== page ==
â€¦is when youâ€™re reading 3,000 pages of novel (or in the case of the Wheel of Time series, more like 7,000 pages so far), spread out over between 5 and 15 years, itâ€™s pretty easy to forget some of the details of the stories youâ€™re reading. I guess this is why so much epic fantasy in particular gets slammed for poor, simplistic writing: it just needs to be. The multi-layered plots, post-modern story telling style is just hard to keep up with over that volume of book.
Alistair Reynolds approach, as with Iain M Banks, is to create an intricate universe but only rarely come back to the same characters. This gives huge depth to the stories without requiring multi-volume sequences, and letâ€™s them flex a more refined storytelling style. Peter F Hamilton, however, is happy with the epic space opera, and the Commonwealth saga â€“ which Iâ€™m 95% of the way through, has been a wonderful 6,000 odd pages of fiction over the last few years. But I do sometimes forget, over a thousand years of history, two separate trilogies and, in the Void trilogy, two separate universesâ€¦ exactly who and where everyone is, how they relate to each other, and why some of them are so terrified by others amongst them.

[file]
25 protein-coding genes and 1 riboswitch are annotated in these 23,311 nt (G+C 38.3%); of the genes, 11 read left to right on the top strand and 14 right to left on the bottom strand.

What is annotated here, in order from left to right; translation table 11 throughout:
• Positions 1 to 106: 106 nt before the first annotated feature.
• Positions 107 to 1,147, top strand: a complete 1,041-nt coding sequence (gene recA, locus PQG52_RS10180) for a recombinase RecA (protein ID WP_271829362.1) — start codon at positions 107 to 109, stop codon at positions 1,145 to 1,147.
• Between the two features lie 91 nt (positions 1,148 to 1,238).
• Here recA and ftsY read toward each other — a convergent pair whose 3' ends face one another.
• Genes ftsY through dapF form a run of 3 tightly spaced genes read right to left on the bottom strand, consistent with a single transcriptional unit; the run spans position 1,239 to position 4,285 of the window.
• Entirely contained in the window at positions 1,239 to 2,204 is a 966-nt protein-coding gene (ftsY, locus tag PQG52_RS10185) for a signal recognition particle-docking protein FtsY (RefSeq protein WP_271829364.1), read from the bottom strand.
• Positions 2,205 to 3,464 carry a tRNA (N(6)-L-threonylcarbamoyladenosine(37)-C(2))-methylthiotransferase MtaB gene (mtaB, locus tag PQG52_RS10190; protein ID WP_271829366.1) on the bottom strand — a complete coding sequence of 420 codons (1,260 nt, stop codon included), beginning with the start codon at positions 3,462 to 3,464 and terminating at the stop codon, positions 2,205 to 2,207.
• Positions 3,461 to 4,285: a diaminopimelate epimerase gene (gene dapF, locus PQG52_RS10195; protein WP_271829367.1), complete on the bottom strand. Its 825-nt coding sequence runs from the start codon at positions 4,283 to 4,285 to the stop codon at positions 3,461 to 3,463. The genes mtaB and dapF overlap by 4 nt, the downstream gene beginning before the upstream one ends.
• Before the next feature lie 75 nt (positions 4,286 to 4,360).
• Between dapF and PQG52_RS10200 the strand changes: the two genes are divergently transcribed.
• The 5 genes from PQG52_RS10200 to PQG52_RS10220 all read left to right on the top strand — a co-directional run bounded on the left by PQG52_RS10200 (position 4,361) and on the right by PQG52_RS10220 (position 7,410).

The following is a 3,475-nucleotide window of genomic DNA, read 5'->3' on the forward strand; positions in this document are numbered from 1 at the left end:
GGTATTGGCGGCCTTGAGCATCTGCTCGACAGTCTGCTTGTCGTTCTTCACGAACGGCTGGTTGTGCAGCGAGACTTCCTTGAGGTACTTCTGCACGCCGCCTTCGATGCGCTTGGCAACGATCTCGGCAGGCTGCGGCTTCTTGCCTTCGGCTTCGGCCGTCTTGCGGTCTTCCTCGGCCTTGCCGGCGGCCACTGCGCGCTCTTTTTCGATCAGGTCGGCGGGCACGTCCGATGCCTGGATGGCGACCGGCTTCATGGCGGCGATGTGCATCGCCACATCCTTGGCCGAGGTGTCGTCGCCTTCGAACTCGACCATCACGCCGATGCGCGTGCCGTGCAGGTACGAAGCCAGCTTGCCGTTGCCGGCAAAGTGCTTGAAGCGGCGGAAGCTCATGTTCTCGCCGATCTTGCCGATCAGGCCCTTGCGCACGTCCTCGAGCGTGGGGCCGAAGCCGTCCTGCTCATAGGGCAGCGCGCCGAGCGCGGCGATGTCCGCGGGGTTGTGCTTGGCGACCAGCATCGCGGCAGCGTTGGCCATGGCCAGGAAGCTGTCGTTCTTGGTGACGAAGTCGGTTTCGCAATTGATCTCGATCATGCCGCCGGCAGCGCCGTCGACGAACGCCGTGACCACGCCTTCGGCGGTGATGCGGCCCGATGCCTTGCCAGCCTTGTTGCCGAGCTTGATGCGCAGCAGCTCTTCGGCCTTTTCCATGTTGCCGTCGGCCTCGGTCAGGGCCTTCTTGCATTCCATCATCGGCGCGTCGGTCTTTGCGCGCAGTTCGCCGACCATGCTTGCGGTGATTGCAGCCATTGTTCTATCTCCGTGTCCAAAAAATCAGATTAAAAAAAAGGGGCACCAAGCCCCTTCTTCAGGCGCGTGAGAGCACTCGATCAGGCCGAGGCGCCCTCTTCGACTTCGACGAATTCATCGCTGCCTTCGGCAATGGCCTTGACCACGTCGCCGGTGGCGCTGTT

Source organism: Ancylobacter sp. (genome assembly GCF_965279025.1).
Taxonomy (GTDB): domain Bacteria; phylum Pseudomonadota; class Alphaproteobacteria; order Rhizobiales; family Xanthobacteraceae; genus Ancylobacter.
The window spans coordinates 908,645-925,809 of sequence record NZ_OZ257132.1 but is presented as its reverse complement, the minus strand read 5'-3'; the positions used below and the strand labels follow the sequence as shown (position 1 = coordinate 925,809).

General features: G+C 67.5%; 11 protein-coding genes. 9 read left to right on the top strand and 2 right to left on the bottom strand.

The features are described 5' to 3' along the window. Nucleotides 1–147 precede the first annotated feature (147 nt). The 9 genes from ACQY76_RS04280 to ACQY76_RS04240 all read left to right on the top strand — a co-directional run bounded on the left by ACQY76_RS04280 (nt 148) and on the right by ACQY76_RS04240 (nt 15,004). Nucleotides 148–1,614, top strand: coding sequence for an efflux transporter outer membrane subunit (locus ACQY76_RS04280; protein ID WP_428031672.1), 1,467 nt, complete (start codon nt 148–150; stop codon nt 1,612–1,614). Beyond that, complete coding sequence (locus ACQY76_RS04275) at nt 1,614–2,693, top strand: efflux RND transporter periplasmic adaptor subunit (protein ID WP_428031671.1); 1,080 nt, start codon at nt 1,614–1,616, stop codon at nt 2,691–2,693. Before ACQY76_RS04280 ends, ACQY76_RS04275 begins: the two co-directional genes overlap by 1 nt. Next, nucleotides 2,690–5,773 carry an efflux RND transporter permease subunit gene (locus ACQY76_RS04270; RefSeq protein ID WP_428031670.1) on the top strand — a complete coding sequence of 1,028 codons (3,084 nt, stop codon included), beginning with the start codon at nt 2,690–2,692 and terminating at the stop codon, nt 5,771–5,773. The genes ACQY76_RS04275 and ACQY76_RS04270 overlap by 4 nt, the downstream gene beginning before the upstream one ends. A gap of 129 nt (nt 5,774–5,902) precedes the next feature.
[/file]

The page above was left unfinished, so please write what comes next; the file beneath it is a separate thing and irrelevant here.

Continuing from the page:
At least for the first couple of hundred pages. After a while you start to get the hang of things and then the wonder of it all soaks in. And/or you check the Wikipedia article for a quick prÃ©cisâ€¦!